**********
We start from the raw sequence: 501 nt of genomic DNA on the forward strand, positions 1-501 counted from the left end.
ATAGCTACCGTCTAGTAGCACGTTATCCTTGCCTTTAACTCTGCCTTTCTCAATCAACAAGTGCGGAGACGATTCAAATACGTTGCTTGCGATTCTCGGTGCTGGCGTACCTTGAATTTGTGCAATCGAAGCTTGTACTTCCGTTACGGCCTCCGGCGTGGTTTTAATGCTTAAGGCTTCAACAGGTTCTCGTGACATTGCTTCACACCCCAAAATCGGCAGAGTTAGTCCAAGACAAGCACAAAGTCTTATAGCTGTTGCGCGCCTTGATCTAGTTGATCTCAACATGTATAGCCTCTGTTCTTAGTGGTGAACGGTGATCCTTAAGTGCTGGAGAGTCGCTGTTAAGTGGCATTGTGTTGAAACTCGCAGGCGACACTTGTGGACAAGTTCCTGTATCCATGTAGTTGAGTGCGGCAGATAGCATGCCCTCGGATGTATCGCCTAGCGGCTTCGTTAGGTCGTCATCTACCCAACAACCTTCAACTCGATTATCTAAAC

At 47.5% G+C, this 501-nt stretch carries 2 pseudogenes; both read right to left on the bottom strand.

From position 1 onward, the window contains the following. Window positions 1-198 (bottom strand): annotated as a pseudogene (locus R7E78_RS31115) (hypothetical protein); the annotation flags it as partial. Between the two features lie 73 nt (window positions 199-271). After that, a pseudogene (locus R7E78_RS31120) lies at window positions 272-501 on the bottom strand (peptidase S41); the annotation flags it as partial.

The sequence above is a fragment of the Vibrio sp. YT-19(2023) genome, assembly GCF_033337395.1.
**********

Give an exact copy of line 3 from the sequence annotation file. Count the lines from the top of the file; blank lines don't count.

At 47.5% G+C, this 501-nt stretch carries 2 pseudogenes; both read right to left on the bottom strand.